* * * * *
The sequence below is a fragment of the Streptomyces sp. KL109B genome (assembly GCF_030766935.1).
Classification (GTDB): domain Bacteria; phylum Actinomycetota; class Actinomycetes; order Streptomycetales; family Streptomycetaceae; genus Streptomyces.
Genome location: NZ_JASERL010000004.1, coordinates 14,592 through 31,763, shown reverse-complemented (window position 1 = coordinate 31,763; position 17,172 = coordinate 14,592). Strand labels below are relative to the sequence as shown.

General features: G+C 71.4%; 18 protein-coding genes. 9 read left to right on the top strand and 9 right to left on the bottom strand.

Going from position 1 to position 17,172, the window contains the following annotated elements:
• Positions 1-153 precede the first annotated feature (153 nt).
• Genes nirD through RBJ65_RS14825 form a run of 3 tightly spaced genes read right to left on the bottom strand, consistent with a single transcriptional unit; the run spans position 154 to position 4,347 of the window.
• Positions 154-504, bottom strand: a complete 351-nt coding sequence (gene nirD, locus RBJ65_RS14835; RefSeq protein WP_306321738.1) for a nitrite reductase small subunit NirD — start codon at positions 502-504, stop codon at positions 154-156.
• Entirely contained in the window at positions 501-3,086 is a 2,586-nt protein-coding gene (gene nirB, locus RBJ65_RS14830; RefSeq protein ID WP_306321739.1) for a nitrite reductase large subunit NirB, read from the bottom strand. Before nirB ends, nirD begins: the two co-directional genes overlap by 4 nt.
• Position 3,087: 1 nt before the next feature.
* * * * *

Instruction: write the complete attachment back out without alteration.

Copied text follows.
The sequence below is a fragment of the Streptomyces sp. KL109B genome (assembly GCF_030766935.1).
Classification (GTDB): domain Bacteria; phylum Actinomycetota; class Actinomycetes; order Streptomycetales; family Streptomycetaceae; genus Streptomyces.
Genome location: NZ_JASERL010000004.1, coordinates 14,592 through 31,763, shown reverse-complemented (window position 1 = coordinate 31,763; position 17,172 = coordinate 14,592). Strand labels below are relative to the sequence as shown.

General features: G+C 71.4%; 18 protein-coding genes. 9 read left to right on the top strand and 9 right to left on the bottom strand.

Going from position 1 to position 17,172, the window contains the following annotated elements:
• Positions 1-153 precede the first annotated feature (153 nt).
• Genes nirD through RBJ65_RS14825 form a run of 3 tightly spaced genes read right to left on the bottom strand, consistent with a single transcriptional unit; the run spans position 154 to position 4,347 of the window.
• Positions 154-504, bottom strand: a complete 351-nt coding sequence (gene nirD, locus RBJ65_RS14835; RefSeq protein WP_306321738.1) for a nitrite reductase small subunit NirD — start codon at positions 502-504, stop codon at positions 154-156.
• Entirely contained in the window at positions 501-3,086 is a 2,586-nt protein-coding gene (gene nirB, locus RBJ65_RS14830; RefSeq protein ID WP_306321739.1) for a nitrite reductase large subunit NirB, read from the bottom strand. Before nirB ends, nirD begins: the two co-directional genes overlap by 4 nt.
• Position 3,087: 1 nt before the next feature.